MAIN RESULTS: We identified no RCTs or quasi-RCTs that met the inclusion criteria. We included seven retrospective NRS (5929 participants), three of which were available as preprints. Studies were conducted in China, Italy, Spain and the USA. All of the studies included people hospitalised with COVID-19, in either intensive care units, hospital wards or emergency departments. The mean age of participants (reported in 6 studies) ranged from 59 to 72 years. Only three included studies reported the follow-up period, which varied from 8 to 35 days. The studies did not report on most of our outcomes of interest: need for additional respiratory support, mortality related to COVID-19, DVT, pulmonary embolism, adverse events, and quality of life. Anticoagulants (all types) versus no treatment (6 retrospective NRS, 5685 participants) One study reported a reduction in all-cause mortality (adjusted odds ratio (OR) 0.42, 95% confidence interval (CI) 0.26 to 0.66; 2075 participants). One study reported a reduction in mortality only in a subgroup of 395 people who required mechanical ventilation (hazard ratio (HR) 0.86, 95% CI 0.82 to 0.89). Three studies reported no differences in mortality (adjusted OR 1.64, 95% CI 0.92 to 2.92; 449 participants; unadjusted OR 1.66, 95% CI 0.76 to 3.64; 154 participants and adjusted risk ratio (RR) 1.15, 95% CI 0.29 to 2.57; 192 participants). One study reported zero events in both intervention groups (42 participants). The overall risk of bias for all-cause mortality was critical and the certainty of the evidence was very low. One NRS reported bleeding events in 3% of the intervention group and 1.9% of the control group (OR 1.62, 95% CI 0.96 to 2.71; 2773 participants; low-certainty evidence). Therapeutic-dose anticoagulants versus prophylactic-dose anticoagulants (1 retrospective NRS, 244 participants) The study reported a reduction in all-cause mortality (adjusted HR 0.21, 95% CI 0.10 to 0.46) and a lower absolute rate of death in the therapeutic group (34.2% versus 53%). The overall risk of bias for all-cause mortality was serious and the certainty of the evidence was low. The study also reported bleeding events in 31.7% of the intervention group and 20.5% of the control group (OR 1.8, 95% CI 0.96 to 3.37; low-certainty evidence). Ongoing studies We found 22 ongoing studies in hospital settings (20 RCTs, 14,730 participants; 2 NRS, 997 participants) in 10 different countries (Australia (1), Brazil (1), Canada (2), China (3), France (2), Germany (1), Italy (4), Switzerland (1), UK (1) and USA (6)). Twelve ongoing studies plan to report mortality and six plan to report additional respiratory support. Thirteen studies are expected to be completed in December 2020 (6959 participants), eight in July 2021 (8512 participants), and one in December 2021 (256 participants). Four of the studies plan to include 1000 participants or more.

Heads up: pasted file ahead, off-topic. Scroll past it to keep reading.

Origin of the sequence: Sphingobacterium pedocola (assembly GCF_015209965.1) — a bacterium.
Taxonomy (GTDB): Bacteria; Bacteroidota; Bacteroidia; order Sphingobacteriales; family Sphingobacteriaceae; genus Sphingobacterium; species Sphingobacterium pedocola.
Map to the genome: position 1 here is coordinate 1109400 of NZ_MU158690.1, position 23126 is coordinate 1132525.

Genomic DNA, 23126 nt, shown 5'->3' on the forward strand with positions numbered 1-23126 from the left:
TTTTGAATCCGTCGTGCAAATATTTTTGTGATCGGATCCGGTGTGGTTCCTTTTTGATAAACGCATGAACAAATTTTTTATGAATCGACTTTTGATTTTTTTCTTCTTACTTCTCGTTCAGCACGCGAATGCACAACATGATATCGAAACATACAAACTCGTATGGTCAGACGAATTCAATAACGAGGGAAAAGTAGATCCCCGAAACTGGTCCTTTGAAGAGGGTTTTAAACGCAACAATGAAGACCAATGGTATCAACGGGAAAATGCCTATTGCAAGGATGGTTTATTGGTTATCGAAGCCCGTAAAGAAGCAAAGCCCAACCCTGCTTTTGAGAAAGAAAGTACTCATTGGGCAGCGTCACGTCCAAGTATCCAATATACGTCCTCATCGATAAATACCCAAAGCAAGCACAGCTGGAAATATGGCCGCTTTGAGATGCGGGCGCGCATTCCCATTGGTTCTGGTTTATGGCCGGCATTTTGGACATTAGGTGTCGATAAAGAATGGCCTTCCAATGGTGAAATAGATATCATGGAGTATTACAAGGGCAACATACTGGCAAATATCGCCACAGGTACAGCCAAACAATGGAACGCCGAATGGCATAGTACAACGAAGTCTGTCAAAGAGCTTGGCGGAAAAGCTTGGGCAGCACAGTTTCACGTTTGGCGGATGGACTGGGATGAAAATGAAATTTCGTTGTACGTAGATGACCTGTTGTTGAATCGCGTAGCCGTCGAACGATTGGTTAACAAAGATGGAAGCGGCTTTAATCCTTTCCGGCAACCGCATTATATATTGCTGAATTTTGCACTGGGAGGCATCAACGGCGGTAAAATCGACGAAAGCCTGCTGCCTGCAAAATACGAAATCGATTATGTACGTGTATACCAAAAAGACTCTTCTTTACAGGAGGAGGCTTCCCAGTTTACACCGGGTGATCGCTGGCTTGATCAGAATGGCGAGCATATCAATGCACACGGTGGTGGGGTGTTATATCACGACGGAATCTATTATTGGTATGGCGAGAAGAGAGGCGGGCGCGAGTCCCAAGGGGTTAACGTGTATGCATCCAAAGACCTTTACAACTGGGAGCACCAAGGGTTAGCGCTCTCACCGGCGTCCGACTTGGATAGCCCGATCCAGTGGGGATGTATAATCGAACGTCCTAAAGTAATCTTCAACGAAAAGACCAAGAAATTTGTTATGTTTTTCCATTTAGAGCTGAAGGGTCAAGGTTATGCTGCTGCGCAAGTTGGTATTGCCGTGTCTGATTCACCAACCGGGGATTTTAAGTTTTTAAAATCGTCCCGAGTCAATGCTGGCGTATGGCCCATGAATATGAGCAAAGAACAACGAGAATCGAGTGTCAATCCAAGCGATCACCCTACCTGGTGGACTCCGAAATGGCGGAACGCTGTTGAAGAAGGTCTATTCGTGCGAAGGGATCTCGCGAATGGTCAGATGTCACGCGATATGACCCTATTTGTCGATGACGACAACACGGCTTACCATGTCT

AUTHORS' CONCLUSIONS: There is currently insufficient evidence to determine the risks and benefits of prophylactic anticoagulants for people hospitalised with COVID-19. Since there are 22 ongoing studies that plan to evaluate more than 15,000 participants in this setting, we will add more robust evidence to this review in future updates.
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|Hemostasis and Thrombosis||
This paper has already been outdated by pre-publication in the media of the ATTACC study showing superiority of therapeutic doses for hospitalized no-ICU patients.
This is a very important analysis for every practioner.
This Cochrane review is of an important topic of immediate relevance to hospital medicine and critical care. Unfortunately only very preliminary, low-quality evidence is available and no conclusions could be reached.